African Elephant Grazing in a Field at The Elephant Sanctuary in Tennessee

African Elephants

African savannah elephants (Loxodonta Africana) live in the grasslands of sub-Saharan Africa. African forest elephant (Loxodonta Cyclotis) live in the Congo River Basin in western central Africa. 

Asian Elephant Sissy, Formerly Gerry II, Grazing at The Elephant Sanctuary in Tennessee

Asian Elephants

Among Asian elephants (Elephas Maximus), there are three subspecies: Indian, Sri Lankan, and Sumatran. These are distinguished by physical traits related to their geographic location. 


In the wild, elephants are migratory, walking miles each day. They form intricate family structures and grieve for their dead in a more-than-instinctive way. They show humor and express compassion.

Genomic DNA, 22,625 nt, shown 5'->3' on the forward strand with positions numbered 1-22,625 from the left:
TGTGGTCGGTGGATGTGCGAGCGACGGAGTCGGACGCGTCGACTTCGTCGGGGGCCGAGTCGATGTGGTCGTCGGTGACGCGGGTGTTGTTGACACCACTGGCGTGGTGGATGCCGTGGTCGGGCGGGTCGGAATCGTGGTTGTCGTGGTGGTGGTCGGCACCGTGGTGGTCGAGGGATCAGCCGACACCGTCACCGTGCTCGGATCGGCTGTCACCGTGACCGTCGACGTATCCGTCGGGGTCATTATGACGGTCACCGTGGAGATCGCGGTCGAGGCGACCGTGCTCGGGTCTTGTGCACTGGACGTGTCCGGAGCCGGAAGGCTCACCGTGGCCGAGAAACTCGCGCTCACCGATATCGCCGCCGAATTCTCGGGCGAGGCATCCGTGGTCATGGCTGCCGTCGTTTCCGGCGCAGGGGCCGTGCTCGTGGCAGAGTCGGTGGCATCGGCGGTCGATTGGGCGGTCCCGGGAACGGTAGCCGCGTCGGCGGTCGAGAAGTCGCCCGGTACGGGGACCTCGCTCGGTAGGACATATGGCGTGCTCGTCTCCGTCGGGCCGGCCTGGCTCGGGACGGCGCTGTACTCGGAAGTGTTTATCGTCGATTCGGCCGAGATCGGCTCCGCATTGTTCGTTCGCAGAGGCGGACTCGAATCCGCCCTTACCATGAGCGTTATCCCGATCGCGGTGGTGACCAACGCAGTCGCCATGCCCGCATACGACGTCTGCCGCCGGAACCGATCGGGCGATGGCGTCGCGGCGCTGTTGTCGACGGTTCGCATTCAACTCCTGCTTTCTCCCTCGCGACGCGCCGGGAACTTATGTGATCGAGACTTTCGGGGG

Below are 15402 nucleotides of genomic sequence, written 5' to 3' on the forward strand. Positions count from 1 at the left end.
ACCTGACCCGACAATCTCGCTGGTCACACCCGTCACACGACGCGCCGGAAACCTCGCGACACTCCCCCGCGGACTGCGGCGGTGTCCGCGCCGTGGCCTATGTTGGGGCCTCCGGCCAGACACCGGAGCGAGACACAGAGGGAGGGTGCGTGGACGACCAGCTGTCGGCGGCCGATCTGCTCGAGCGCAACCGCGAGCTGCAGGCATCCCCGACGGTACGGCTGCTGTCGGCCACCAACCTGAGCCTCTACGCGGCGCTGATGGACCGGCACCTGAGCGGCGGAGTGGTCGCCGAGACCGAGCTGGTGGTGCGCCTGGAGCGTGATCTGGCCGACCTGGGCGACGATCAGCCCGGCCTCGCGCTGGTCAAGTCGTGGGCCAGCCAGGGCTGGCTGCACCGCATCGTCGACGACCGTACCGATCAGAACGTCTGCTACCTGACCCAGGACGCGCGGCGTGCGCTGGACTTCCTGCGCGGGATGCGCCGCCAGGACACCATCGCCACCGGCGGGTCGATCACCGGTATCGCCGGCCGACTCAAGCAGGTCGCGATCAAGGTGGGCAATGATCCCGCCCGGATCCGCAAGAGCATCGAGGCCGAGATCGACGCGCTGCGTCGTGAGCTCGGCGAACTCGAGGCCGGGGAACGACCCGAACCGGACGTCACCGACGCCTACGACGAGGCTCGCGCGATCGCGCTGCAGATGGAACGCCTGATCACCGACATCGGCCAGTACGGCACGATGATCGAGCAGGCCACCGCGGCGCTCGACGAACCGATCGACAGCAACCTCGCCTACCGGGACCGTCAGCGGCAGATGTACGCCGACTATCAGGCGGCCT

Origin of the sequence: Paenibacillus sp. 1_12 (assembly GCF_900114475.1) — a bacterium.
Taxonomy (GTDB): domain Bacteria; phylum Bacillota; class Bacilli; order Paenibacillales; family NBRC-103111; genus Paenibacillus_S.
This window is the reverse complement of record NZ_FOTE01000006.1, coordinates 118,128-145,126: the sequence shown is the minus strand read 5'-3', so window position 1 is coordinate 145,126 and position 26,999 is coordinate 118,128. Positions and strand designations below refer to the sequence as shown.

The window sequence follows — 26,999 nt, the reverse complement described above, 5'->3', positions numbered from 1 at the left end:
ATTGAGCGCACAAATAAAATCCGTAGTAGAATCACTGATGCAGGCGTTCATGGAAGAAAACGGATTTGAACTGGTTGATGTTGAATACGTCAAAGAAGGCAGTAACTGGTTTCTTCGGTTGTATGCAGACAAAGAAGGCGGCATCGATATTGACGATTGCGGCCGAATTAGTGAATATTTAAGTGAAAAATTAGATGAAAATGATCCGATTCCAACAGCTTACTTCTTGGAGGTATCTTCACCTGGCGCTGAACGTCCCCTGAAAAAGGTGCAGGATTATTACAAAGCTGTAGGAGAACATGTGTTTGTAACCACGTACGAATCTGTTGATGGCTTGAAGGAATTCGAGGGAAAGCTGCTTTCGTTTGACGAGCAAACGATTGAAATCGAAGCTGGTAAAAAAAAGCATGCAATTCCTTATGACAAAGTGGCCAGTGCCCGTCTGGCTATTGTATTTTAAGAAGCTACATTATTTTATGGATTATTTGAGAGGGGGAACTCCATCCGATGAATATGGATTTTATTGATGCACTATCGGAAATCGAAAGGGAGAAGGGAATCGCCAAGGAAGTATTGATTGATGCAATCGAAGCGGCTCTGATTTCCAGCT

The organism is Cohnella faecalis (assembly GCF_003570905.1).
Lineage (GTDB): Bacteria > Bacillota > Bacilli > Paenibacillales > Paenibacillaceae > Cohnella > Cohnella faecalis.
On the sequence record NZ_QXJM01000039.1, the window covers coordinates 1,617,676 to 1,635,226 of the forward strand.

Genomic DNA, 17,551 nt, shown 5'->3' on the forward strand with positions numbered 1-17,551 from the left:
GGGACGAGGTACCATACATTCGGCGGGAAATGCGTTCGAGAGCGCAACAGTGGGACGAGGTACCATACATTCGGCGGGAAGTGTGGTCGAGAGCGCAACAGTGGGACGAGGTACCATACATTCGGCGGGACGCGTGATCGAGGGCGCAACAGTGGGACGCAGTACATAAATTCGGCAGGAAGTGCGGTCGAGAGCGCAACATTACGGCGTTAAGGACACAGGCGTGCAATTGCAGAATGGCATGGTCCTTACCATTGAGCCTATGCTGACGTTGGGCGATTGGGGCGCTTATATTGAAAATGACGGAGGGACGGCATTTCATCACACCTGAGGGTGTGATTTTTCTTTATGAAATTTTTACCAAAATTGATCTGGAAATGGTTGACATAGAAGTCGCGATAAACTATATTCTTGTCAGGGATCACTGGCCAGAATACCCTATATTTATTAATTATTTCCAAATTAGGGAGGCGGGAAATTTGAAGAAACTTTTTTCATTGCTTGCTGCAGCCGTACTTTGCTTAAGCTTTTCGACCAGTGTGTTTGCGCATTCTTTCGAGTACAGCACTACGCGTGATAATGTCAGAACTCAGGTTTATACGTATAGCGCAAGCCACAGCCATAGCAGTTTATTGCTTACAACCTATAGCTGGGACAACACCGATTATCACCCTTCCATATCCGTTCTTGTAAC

Physical Traits

Ears

  • There are several anatomical and behavioral differences between the different species. Most noticeable is the difference in ears.
    • African savanna elephants have large ears shaped much like the continent of Africa.
    • African forest elephants’ ears are more oval-shaped. 
    • Asians, who live in cooler forest areas, have smaller ears.

Body

  • Asian elephants also have rounded backs and relatively smooth skin.
  • African elephants display a sway back and very wrinkled skin.

Tusks

  • Elephants are hypsodonts, with continually growing teeth.
  • African elephants of both sexes generally (but not always) grow long incisor teeth called tusks. Among Asian elephants, only males exhibit tusks, and not all males have them.
  • Tusks are modified, elongated incisors, and are therefore essentially no different from other teeth, continuously growing throughout an elephant’s life.